The Time of Mission is Over
By Üllas Tankler*
July 22, 2013—In Estonia, Northern Europe, the public media is not very eager to cover issues relating to religion. In this extremely secularized country, no one seems interested in matters of Christian faith. But surprisingly, Rüdiger Noll from CEC (direktor der KEK-Kommission Kirche und Gesellschaft or director of the Conference of European Churches) was interviewed by the leading Estonian national newspaper last September. The interview headline read: “The Time of Mission is Over.“ This is indeed what Mr. Noll told the journalist in the interview. He also added,“The word ’mission’ does not belong to my vocabulary.“ Now, this caught my attention.
Ironically, just a couple of days before I saw this article in that newspaper, I happened to sit next to Mr. Noll at an airport on my way back to Estonia. If only I had seen this publication before that casual meeting, I would have had the most interesting conversation with him!
Photo of Estonia landscape courtesy of ©Tuulum | StockFreeImages.com
Methodists tend to speak a lot about mission. Are we thus discussing matters that belong to the past? Or is it rather that our interpretation of the concept of ’mission’ is still tied to views and ideas from the past? Some of the meanings commonly associated with the word ’mission’ are not something many of us want to identify with.
In this column we are going to discuss mission matters. By doing this I hope we will discover that this very concept is in transition (unterwegs). We may also discover that we don’t necessarily need to delete the word from our personal or denominational vocabulary. Rather, we may (re-)discover that a fresh look at mission as God’s mission (missio Dei) takes us into transition.
Anne doesn’t know she is a missionary
Anne is a piano teacher at a local music school in Estonia. She is also the organist at her local United Methodist church. Music is very important to her, and so is the Christian faith. She cannot preach in the music school, and she (fortunately) doesn’t even try because she knows she is not a preacher. However, Anne has done all kinds of other things in her double role as church member and music teacher. She has asked her pupils to perform a piece of music for church worship, which could have been labeled under ’practice of public performance’. Surely some of these pupils might have never experienced church worship before if Anne had not invited them to play. Then, she proposed concerts in the church. Now, more students come to perform and of course, they all brought their friends and family members to church to listen to them. People came to church who otherwise would not attend.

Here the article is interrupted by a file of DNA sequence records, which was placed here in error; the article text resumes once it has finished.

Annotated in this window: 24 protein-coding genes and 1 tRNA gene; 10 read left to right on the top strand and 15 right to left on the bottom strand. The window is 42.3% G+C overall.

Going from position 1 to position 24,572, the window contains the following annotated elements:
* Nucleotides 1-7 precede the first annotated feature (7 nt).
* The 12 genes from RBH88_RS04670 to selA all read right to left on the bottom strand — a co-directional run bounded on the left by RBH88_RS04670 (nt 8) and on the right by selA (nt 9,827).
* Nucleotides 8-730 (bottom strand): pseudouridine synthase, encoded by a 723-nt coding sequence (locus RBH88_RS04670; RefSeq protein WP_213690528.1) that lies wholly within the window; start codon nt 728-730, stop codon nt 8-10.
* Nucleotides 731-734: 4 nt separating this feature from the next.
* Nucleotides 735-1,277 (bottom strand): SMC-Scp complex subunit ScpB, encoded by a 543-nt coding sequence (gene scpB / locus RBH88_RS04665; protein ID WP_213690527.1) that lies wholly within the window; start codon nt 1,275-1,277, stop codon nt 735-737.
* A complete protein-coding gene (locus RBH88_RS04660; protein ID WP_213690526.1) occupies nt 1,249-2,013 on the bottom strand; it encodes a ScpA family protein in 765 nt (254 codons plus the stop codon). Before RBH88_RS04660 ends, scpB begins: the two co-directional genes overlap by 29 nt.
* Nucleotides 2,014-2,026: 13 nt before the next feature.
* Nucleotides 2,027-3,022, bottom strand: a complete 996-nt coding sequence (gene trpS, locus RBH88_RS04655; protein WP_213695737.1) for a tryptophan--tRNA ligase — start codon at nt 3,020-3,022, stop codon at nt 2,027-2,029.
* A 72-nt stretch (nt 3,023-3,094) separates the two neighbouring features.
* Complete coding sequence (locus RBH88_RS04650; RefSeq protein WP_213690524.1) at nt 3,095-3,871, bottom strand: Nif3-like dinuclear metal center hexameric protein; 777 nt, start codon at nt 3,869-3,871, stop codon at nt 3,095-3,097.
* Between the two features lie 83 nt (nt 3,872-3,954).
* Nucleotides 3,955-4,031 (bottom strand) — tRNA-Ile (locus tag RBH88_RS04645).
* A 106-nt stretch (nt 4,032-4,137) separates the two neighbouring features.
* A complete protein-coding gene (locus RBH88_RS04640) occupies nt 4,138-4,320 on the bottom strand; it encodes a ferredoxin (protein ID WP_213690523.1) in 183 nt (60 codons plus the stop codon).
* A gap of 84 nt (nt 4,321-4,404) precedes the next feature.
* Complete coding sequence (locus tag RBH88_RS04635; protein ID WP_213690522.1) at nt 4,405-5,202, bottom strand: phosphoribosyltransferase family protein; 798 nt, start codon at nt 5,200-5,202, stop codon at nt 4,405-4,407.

Anne took another step further. She initiated an Easter concert where in one event both the pupils of the music school and various music groups of her congregation participated. Having music so much in her heart, Anne started a project that created an opportunity for students to specialize in Christian music at her school. Recently, they celebrated 10 years of that department and Anne did it by organizing an exhibiton of Christian music notes – again in her church, not at school. Anne does not preach. She does not evangelize with words. But she participates in God’s mission. Therefore, I call her and all the Christians who represent their faith and values right where they are, creatively – a missionary. Even as she does not think she is one.
A Swede in Moscow
My work takes me to Moscow at least twice a year. But this is a story that did not happen with me. It happened with my friend Hans. Several years ago, he was taking a bus to get to work, and somone approached him at the bus stop, asking for something—most probably about the bus route or a street in neighborhood. Hans didn’t really know how to respond, because he is Swede and his ability to speak Russian at this time was next to nothing.
Sounds like a most natural thing? People asking directions from other people. To get the point of this story, you need to be reminded that he is Swede. And the bus he was riding was in Moscow. Culturally, Russians and Swedes are very different, and to a good extent, these differences are often also outwardly visible. Usually, it is not very difficult to recognize a Westerner in Russia. But in this case, it appears Hans (who, by the way, was bishop of Eurasia UMC for many years) looked like ’one of us’ to this Muscovite – culturally similar enough to assume that he understands Russian and may be able to give directions to a fellow Muscovite.
Is this not something to indicate the beginning point for the church in mission? Do we look close enough to people next to us to create trust so that they believe we might understand them and even point the way?
There is actually an important follow-up to this story. When in the beginning Hans could only hardly respond ’I don’t know’, there came time when he was actually able to answer and help the other Muscovite with directions in Russian. To create trust is really the beginning. But to become able to communicate in the language of your culture is an essential step to further participate in God’s mission.
*Üllas Tankler, executive secretary, Mission Relationships for Europe, Middle East, and North Africa.